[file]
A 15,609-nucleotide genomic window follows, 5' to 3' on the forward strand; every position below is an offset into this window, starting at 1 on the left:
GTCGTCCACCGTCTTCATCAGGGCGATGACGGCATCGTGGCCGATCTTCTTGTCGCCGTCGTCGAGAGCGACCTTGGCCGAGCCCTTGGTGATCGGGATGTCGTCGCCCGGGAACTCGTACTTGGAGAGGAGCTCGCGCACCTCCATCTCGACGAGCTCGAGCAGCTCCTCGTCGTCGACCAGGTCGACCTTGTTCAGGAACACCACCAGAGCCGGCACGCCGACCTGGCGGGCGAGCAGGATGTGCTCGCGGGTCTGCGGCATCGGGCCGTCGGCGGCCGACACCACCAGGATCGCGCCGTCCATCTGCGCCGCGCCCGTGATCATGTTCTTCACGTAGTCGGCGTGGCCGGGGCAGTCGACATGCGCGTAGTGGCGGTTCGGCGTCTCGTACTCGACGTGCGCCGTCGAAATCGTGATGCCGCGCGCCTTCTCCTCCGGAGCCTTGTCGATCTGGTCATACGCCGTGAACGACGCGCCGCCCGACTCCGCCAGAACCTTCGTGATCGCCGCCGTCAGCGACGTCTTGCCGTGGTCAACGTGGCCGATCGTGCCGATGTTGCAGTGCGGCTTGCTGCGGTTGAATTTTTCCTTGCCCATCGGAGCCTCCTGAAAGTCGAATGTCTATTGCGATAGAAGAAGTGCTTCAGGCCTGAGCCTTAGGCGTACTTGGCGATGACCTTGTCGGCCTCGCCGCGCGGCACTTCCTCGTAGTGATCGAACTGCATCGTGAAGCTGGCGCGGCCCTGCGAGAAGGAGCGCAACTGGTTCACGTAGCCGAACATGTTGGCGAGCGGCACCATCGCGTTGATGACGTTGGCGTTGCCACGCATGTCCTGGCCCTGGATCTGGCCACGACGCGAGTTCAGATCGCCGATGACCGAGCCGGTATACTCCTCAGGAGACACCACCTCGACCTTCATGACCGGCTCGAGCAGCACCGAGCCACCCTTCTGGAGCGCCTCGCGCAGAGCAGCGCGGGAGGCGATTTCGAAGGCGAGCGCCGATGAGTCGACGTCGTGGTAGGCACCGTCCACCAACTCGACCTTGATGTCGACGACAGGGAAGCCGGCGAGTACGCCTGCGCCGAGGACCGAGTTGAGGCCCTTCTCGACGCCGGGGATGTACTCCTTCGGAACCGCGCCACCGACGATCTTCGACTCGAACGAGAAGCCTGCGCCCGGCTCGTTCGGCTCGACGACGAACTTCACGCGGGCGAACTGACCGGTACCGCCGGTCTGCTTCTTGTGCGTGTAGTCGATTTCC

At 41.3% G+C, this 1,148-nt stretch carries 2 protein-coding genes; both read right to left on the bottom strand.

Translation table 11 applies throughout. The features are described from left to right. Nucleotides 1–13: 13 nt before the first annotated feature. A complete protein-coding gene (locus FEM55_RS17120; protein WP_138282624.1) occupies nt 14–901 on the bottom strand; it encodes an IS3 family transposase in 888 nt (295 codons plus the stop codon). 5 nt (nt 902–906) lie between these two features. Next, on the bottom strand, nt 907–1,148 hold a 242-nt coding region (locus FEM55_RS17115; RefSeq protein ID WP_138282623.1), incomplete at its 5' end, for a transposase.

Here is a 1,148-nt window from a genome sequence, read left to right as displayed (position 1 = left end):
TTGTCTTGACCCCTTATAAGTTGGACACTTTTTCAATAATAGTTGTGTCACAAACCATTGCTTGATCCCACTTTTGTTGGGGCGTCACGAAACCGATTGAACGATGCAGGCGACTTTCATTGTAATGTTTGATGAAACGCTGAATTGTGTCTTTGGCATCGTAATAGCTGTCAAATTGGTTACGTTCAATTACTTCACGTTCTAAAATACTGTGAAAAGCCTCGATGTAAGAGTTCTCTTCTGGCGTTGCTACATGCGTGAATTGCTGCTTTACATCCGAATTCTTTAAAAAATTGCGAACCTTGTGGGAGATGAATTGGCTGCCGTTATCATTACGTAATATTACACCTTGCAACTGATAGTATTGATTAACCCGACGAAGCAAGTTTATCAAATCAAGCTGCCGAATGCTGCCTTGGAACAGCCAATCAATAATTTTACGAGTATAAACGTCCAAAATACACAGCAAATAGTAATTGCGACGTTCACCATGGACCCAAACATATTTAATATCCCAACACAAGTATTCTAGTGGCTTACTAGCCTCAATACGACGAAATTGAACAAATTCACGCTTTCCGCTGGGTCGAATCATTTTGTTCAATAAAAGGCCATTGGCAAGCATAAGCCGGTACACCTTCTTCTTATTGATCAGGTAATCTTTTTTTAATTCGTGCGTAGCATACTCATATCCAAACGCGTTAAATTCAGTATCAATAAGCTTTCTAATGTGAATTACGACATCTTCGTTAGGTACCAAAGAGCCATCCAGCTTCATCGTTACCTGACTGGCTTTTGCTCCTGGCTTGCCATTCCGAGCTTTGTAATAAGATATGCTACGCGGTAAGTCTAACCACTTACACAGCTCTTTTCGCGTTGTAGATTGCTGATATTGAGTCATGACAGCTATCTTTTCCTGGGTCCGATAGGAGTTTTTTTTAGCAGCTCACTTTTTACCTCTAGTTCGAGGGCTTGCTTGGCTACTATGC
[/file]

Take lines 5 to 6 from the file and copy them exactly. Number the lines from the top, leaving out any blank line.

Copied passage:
Here is a 1,148-nt window from a genome sequence, read left to right as displayed (position 1 = left end):
TTGTCTTGACCCCTTATAAGTTGGACACTTTTTCAATAATAGTTGTGTCACAAACCATTGCTTGATCCCACTTTTGTTGGGGCGTCACGAAACCGATTGAACGATGCAGGCGACTTTCATTGTAATGTTTGATGAAACGCTGAATTGTGTCTTTGGCATCGTAATAGCTGTCAAATTGGTTACGTTCAATTACTTCACGTTCTAAAATACTGTGAAAAGCCTCGATGTAAGAGTTCTCTTCTGGCGTTGCTACATGCGTGAATTGCTGCTTTACATCCGAATTCTTTAAAAAATTGCGAACCTTGTGGGAGATGAATTGGCTGCCGTTATCATTACGTAATATTACACCTTGCAACTGATAGTATTGATTAACCCGACGAAGCAAGTTTATCAAATCAAGCTGCCGAATGCTGCCTTGGAACAGCCAATCAATAATTTTACGAGTATAAACGTCCAAAATACACAGCAAATAGTAATTGCGACGTTCACCATGGACCCAAACATATTTAATATCCCAACACAAGTATTCTAGTGGCTTACTAGCCTCAATACGACGAAATTGAACAAATTCACGCTTTCCGCTGGGTCGAATCATTTTGTTCAATAAAAGGCCATTGGCAAGCATAAGCCGGTACACCTTCTTCTTATTGATCAGGTAATCTTTTTTTAATTCGTGCGTAGCATACTCATATCCAAACGCGTTAAATTCAGTATCAATAAGCTTTCTAATGTGAATTACGACATCTTCGTTAGGTACCAAAGAGCCATCCAGCTTCATCGTTACCTGACTGGCTTTTGCTCCTGGCTTGCCATTCCGAGCTTTGTAATAAGATATGCTACGCGGTAAGTCTAACCACTTACACAGCTCTTTTCGCGTTGTAGATTGCTGATATTGAGTCATGACAGCTATCTTTTCCTGGGTCCGATAGGAGTTTTTTTTAGCAGCTCACTTTTTACCTCTAGTTCGAGGGCTTGCTTGGCTACTATGC